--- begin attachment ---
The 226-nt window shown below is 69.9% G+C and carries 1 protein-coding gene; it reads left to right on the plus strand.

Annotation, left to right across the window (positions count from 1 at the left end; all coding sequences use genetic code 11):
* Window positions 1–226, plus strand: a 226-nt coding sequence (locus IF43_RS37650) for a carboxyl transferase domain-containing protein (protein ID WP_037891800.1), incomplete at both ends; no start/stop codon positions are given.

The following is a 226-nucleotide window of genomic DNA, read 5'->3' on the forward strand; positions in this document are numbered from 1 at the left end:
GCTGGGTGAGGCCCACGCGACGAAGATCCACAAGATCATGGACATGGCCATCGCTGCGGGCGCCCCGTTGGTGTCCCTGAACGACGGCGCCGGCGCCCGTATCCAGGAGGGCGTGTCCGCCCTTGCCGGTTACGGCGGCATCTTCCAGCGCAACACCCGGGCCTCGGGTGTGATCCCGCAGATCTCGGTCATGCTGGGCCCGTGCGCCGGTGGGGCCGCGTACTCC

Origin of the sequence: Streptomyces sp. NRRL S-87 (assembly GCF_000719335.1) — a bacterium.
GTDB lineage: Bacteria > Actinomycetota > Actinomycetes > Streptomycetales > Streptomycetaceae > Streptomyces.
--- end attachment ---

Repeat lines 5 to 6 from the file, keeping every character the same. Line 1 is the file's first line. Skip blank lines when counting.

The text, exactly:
GCTGGGTGAGGCCCACGCGACGAAGATCCACAAGATCATGGACATGGCCATCGCTGCGGGCGCCCCGTTGGTGTCCCTGAACGACGGCGCCGGCGCCCGTATCCAGGAGGGCGTGTCCGCCCTTGCCGGTTACGGCGGCATCTTCCAGCGCAACACCCGGGCCTCGGGTGTGATCCCGCAGATCTCGGTCATGCTGGGCCCGTGCGCCGGTGGGGCCGCGTACTCC

Origin of the sequence: Streptomyces sp. NRRL S-87 (assembly GCF_000719335.1) — a bacterium.